Skiing’s a sport – no one’s denying that. It’s exercise, and it can be tough and it can be tiring. No wonder then that after a hard day on the piste, après-ski has become almost as competitive as the main event. Resorts the world over fight it out to be crowned Top of the… Pubs?
Back in 2016, we crowned Borovets, Bulgaria as Europe’s top après hotspot. Now though, we’d like to put forward a new contender.
Now the Pyrenean principality’s hardly a new name on the Euro-skiing hit list, but it is maybe a little bit further down some people’s lists than it deserves to be.
While Bulgaria is undoubtedly winning in terms of sheer number of drinking establishments per km2, we all know there’s something to be said for quality over quantity, no matter how thirsty you are.
What Andorra brings to the table then is a little bit more après authenticity, while maintaining all of Bulgaria’s impressive bang-for-your-buck. More than just Irish pubs and cheesy clubs – don’t worry, there’s still plenty of those around – you can find proper Alpine-esque après bars, serving all your mountain favourites. You’ll also find that drinks come with just the right dose of Austrian Euro-pop and all the Folie-style table dancing you can handle.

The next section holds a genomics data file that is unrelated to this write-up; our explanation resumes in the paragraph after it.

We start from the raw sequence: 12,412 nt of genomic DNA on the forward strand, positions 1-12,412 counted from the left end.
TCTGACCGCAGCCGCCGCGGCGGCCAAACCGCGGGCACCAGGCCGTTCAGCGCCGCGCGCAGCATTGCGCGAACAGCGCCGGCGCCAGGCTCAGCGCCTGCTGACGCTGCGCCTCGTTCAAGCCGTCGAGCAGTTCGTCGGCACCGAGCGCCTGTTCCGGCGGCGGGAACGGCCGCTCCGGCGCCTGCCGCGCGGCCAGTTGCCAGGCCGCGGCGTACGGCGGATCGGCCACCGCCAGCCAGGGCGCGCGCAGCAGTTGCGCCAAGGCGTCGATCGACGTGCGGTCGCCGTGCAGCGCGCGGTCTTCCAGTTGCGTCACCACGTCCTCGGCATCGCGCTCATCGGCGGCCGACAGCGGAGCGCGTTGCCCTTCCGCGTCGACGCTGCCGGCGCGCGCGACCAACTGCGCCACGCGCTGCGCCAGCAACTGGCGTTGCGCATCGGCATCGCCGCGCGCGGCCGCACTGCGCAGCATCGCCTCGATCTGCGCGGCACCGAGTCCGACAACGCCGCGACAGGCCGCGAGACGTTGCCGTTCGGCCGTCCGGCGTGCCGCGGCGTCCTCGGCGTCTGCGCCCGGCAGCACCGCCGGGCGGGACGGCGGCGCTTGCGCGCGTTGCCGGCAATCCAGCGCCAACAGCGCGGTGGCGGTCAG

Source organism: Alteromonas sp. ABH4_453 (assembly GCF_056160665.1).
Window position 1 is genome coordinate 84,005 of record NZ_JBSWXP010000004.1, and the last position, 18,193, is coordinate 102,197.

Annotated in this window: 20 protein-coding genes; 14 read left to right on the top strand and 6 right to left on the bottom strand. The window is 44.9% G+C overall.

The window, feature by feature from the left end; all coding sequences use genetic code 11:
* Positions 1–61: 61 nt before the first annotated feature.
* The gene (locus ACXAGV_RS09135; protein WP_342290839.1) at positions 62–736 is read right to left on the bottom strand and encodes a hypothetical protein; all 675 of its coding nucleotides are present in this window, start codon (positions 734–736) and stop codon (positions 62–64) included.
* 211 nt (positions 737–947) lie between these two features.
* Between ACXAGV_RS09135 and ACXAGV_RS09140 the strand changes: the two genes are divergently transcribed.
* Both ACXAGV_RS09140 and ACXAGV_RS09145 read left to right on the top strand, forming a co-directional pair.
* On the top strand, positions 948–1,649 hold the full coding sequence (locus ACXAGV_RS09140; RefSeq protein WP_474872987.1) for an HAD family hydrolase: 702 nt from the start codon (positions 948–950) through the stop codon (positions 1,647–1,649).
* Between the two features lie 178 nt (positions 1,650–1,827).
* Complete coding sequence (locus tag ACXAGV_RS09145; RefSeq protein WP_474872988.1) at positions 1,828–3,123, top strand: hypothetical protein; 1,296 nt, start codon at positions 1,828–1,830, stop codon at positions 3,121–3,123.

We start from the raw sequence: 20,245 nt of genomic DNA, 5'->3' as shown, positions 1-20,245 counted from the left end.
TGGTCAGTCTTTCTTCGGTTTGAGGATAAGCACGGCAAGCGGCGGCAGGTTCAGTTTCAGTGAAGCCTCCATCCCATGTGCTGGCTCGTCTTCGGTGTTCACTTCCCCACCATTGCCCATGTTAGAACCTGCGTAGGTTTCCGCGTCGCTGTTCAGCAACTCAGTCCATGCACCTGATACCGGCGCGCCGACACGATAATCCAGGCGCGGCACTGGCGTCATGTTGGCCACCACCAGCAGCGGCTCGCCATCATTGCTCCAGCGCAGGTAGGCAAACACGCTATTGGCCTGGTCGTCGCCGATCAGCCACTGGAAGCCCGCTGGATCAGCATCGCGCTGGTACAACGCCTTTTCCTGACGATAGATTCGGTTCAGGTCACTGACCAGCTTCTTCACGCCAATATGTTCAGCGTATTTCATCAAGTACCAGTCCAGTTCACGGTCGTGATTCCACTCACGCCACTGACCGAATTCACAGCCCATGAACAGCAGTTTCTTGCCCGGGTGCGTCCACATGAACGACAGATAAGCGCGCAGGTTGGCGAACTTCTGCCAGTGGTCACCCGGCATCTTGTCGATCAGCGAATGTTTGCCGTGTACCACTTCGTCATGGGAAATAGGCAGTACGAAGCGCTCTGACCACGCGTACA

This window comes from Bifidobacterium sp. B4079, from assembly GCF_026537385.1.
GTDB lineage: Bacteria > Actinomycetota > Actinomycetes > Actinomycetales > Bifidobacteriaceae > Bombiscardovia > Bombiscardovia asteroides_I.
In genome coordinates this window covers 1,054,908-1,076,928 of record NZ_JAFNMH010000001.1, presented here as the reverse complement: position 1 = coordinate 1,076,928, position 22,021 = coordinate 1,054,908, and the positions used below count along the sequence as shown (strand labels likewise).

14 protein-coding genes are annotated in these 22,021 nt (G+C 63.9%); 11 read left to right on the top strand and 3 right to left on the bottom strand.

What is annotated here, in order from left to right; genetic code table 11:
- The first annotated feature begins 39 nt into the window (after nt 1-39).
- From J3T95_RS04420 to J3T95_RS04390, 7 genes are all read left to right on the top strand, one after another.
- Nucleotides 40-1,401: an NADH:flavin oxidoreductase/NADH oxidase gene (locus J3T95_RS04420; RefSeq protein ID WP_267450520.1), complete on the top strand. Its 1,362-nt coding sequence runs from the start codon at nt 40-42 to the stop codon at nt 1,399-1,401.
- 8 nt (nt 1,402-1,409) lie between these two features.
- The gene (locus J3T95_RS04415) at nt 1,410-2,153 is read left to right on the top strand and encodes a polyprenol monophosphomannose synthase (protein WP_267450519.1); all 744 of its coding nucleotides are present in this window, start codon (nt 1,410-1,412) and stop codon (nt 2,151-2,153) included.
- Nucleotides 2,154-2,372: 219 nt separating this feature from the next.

Pas de la Casa in particular has been called ‘Ibiza on snow’ and even had its own ITV2 reality TV show. And while the reigning champ Borovets might be able to boast £1-a-pint price tags, Pas is more than capable of serving you up a drink for less than £2.
All that great value doesn’t mean you have to compromise on the skiing, either. Arinsal is a smallish ski area which exists almost entirely in a big mountain bowl. Despite its size though, the resort does boast Andorra’s longest vertical descent – from the top of its highest chairlift to the bottom of its valley the run measures just over a full kilometre in altitude – as well as the country’s longest and steepest run – the black La Devesa.
Arinsal is linked to neighboring area Pal by gondola. On this side of the hill you’ll find a stark shift from Arinsal’s mostly tree-less landscape. Mostly West-facing, Pal holds up better to heat and sunshine; an abundance of trees helps shelter the piste and keep conditions better for longer. There’s also a greater variation of skiing available on this side of the mountain, with a much higher number of challenging red runs available to those who’ve mastered Arinsal’s blues.
With some of Europe’s highest resorts, Andorra tends to get great snow, and folks around the office have called the 210km Grandvalira ski area ‘the most underrated ski area in Europe.’
Sounds pretty good to us.
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Words by Tom Ransome-Jones.